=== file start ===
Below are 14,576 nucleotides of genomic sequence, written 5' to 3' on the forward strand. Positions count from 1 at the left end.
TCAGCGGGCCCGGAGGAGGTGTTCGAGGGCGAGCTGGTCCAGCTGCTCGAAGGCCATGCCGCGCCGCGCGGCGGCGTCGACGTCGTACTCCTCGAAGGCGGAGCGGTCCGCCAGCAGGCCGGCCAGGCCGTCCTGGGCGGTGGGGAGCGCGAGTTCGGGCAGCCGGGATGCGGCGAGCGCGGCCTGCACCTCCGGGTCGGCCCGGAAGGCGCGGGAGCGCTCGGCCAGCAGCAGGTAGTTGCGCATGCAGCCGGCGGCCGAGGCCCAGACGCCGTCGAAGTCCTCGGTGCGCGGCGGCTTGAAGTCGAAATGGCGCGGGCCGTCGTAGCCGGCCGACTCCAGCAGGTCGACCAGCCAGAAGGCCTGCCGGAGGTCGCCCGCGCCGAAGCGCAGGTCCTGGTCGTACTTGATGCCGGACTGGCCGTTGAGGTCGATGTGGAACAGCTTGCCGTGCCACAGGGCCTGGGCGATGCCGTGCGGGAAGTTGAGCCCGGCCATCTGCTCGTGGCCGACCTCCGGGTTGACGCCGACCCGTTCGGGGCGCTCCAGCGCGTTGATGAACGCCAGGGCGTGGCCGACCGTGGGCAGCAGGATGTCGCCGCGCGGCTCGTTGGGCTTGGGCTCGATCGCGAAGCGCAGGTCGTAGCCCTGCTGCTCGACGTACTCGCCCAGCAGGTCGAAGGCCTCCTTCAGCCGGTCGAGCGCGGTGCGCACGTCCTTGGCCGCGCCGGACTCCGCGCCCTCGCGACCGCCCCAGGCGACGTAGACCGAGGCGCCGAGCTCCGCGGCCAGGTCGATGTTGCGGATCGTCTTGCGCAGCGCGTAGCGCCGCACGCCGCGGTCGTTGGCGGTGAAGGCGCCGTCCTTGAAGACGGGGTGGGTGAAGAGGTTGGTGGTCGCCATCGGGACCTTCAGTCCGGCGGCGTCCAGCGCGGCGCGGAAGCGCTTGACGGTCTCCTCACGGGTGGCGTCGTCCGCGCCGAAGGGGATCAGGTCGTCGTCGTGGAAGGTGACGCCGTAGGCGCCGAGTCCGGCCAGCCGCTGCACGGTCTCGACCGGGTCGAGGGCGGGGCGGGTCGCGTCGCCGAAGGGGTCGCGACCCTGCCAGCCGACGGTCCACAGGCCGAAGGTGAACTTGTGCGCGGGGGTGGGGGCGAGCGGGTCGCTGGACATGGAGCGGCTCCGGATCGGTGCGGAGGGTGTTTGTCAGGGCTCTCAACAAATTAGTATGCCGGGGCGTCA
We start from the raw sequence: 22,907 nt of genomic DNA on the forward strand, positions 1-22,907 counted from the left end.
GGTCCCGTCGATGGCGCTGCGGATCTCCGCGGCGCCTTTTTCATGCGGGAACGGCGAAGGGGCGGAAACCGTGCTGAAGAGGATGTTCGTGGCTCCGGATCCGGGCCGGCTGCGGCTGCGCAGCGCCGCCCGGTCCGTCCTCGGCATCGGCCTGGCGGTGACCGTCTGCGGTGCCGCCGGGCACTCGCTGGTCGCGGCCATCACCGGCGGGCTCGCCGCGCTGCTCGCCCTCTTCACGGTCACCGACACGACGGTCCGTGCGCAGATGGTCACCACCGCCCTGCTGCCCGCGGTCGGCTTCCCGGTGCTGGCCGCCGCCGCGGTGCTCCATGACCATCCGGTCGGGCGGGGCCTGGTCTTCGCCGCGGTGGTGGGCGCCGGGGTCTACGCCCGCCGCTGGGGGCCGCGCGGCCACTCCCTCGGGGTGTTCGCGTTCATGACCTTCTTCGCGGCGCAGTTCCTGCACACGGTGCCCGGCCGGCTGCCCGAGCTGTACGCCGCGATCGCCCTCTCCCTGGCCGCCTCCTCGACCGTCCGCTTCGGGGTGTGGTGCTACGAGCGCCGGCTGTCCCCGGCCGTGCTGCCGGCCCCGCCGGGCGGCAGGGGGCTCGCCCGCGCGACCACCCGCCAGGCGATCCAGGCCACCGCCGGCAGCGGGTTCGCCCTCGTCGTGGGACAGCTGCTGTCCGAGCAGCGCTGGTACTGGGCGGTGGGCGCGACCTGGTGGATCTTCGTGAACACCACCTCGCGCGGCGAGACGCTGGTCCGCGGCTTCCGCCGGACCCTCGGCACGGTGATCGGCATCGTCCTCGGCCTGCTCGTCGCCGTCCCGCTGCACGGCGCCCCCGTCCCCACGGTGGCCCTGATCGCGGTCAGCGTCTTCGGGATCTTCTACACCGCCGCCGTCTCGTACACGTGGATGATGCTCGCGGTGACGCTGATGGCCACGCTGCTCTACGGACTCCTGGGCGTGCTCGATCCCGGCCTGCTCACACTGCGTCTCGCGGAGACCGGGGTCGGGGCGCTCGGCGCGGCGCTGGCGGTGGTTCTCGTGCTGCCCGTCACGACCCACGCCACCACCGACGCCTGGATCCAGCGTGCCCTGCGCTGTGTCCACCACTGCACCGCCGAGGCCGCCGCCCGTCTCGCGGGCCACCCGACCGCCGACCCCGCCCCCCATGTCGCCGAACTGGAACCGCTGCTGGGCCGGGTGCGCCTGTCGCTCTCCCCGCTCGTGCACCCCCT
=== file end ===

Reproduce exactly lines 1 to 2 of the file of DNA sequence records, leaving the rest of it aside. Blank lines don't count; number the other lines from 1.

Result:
Below are 14,576 nucleotides of genomic sequence, written 5' to 3' on the forward strand. Positions count from 1 at the left end.
TCAGCGGGCCCGGAGGAGGTGTTCGAGGGCGAGCTGGTCCAGCTGCTCGAAGGCCATGCCGCGCCGCGCGGCGGCGTCGACGTCGTACTCCTCGAAGGCGGAGCGGTCCGCCAGCAGGCCGGCCAGGCCGTCCTGGGCGGTGGGGAGCGCGAGTTCGGGCAGCCGGGATGCGGCGAGCGCGGCCTGCACCTCCGGGTCGGCCCGGAAGGCGCGGGAGCGCTCGGCCAGCAGCAGGTAGTTGCGCATGCAGCCGGCGGCCGAGGCCCAGACGCCGTCGAAGTCCTCGGTGCGCGGCGGCTTGAAGTCGAAATGGCGCGGGCCGTCGTAGCCGGCCGACTCCAGCAGGTCGACCAGCCAGAAGGCCTGCCGGAGGTCGCCCGCGCCGAAGCGCAGGTCCTGGTCGTACTTGATGCCGGACTGGCCGTTGAGGTCGATGTGGAACAGCTTGCCGTGCCACAGGGCCTGGGCGATGCCGTGCGGGAAGTTGAGCCCGGCCATCTGCTCGTGGCCGACCTCCGGGTTGACGCCGACCCGTTCGGGGCGCTCCAGCGCGTTGATGAACGCCAGGGCGTGGCCGACCGTGGGCAGCAGGATGTCGCCGCGCGGCTCGTTGGGCTTGGGCTCGATCGCGAAGCGCAGGTCGTAGCCCTGCTGCTCGACGTACTCGCCCAGCAGGTCGAAGGCCTCCTTCAGCCGGTCGAGCGCGGTGCGCACGTCCTTGGCCGCGCCGGACTCCGCGCCCTCGCGACCGCCCCAGGCGACGTAGACCGAGGCGCCGAGCTCCGCGGCCAGGTCGATGTTGCGGATCGTCTTGCGCAGCGCGTAGCGCCGCACGCCGCGGTCGTTGGCGGTGAAGGCGCCGTCCTTGAAGACGGGGTGGGTGAAGAGGTTGGTGGTCGCCATCGGGACCTTCAGTCCGGCGGCGTCCAGCGCGGCGCGGAAGCGCTTGACGGTCTCCTCACGGGTGGCGTCGTCCGCGCCGAAGGGGATCAGGTCGTCGTCGTGGAAGGTGACGCCGTAGGCGCCGAGTCCGGCCAGCCGCTGCACGGTCTCGACCGGGTCGAGGGCGGGGCGGGTCGCGTCGCCGAAGGGGTCGCGACCCTGCCAGCCGACGGTCCACAGGCCGAAGGTGAACTTGTGCGCGGGGGTGGGGGCGAGCGGGTCGCTGGACATGGAGCGGCTCCGGATCGGTGCGGAGGGTGTTTGTCAGGGCTCTCAACAAATTAGTATGCCGGGGCGTCA